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Publication numberUS7853236 B2
Publication typeGrant
Application numberUS 12/185,884
Publication dateDec 14, 2010
Filing dateAug 5, 2008
Priority dateNov 9, 2004
Fee statusPaid
Also published asUS7424266, US20060128345, US20080311850
Publication number12185884, 185884, US 7853236 B2, US 7853236B2, US-B2-7853236, US7853236 B2, US7853236B2
InventorsShoji Ootaka, Toshiyuki Umeda
Original AssigneeKabushiki Kaisha Toshiba
Export CitationBiBTeX, EndNote, RefMan
External Links: USPTO, USPTO Assignment, Espacenet
Rectifier circuit and RFID tag
US 7853236 B2
Abstract
A rectifier circuit includes a first MOS transistor; a first capacitor connected between a gate and a source of the first MOS transistor; a first switching circuit for supplying a bias voltage to the first capacitor in response to a control signal; a second MOS transistor whose drain is connected to the source of the first MOS transistor; a second capacitor connected between a gate and a source of the second MOS transistor; and a second switching circuit for supplying the bias voltage to the second capacitor in response to the control signal. The rectifier circuit also includes a third MOS transistor for imitating the first MOS transistor; a third capacitor for imitating the first capacitor; a dummy switching circuit for supplying the bias voltage to the third capacitor in response to the control signal; and a generating circuit for generating the control signal based on a potential of the third capacitor.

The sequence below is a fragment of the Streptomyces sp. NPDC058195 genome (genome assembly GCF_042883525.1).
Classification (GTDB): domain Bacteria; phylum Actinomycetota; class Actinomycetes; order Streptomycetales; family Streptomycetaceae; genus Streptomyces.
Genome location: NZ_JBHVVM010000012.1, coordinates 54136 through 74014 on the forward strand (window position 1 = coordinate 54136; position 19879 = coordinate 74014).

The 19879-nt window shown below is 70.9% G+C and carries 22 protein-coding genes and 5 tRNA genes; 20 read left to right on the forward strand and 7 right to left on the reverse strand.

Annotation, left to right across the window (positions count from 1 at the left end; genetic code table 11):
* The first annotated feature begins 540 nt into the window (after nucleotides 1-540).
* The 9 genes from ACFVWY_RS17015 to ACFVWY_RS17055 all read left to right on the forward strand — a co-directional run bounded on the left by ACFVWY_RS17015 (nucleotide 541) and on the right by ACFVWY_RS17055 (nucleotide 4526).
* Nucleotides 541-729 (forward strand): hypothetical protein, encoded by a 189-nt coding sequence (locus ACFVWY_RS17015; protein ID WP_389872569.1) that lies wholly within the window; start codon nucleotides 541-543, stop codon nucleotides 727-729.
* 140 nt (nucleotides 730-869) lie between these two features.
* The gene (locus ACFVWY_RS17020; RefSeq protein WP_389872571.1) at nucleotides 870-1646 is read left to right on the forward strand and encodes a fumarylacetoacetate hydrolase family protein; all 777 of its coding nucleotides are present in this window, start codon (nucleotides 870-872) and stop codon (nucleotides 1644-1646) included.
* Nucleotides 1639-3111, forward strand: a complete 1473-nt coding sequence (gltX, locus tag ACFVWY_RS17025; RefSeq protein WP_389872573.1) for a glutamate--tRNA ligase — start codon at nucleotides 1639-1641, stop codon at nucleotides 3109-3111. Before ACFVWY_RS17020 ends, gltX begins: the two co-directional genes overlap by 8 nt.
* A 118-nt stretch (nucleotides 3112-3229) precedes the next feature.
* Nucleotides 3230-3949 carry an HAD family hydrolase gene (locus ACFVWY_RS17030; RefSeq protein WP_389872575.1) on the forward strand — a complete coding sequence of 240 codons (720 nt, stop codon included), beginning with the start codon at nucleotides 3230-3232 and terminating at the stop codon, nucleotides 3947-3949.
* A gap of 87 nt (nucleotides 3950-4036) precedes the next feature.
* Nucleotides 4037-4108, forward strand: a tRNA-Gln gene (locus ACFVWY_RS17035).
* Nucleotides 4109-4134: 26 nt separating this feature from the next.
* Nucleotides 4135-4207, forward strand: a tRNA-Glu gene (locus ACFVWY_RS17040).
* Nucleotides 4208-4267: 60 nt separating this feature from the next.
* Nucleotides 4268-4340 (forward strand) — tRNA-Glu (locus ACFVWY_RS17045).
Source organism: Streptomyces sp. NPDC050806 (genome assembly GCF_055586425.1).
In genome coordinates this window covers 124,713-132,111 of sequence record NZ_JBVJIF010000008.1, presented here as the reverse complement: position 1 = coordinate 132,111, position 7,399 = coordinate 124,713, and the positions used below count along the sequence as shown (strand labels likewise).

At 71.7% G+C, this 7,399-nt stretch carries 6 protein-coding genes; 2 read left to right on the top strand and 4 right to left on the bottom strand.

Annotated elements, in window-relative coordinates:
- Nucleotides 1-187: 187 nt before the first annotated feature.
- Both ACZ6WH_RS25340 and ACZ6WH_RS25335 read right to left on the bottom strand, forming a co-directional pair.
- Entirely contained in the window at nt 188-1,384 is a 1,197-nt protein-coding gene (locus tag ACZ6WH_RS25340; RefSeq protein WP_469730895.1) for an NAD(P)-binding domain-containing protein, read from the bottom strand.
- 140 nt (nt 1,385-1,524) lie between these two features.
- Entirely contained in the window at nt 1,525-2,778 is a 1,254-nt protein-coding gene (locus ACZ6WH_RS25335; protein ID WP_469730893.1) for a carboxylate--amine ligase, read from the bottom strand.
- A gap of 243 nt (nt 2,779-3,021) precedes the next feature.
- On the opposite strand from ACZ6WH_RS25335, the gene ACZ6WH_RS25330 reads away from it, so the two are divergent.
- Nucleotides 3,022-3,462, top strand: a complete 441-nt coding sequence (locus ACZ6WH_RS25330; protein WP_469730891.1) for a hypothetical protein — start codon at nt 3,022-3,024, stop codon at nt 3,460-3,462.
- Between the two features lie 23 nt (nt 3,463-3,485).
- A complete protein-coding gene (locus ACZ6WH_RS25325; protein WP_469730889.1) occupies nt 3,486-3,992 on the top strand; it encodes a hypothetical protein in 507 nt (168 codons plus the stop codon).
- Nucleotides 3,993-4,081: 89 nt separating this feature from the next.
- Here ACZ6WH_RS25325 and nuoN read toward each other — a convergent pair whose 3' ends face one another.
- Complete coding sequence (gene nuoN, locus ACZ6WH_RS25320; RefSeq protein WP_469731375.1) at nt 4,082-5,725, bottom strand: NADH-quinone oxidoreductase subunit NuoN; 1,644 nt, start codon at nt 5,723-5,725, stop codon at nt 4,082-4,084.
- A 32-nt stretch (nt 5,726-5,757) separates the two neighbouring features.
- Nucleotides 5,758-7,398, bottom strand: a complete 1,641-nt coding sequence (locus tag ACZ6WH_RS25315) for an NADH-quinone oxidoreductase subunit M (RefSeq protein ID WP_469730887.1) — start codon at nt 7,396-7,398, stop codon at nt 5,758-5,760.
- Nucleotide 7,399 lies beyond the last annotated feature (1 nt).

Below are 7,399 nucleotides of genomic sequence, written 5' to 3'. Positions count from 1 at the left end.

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Claims(19)
1. A rectifier circuit comprising:
a first MOS transistor;
a first capacitor configured to connect between a gate and a source of the first MOS transistor;
a first switching circuit configured to supply a bias voltage to the first capacitor in response to a control signal;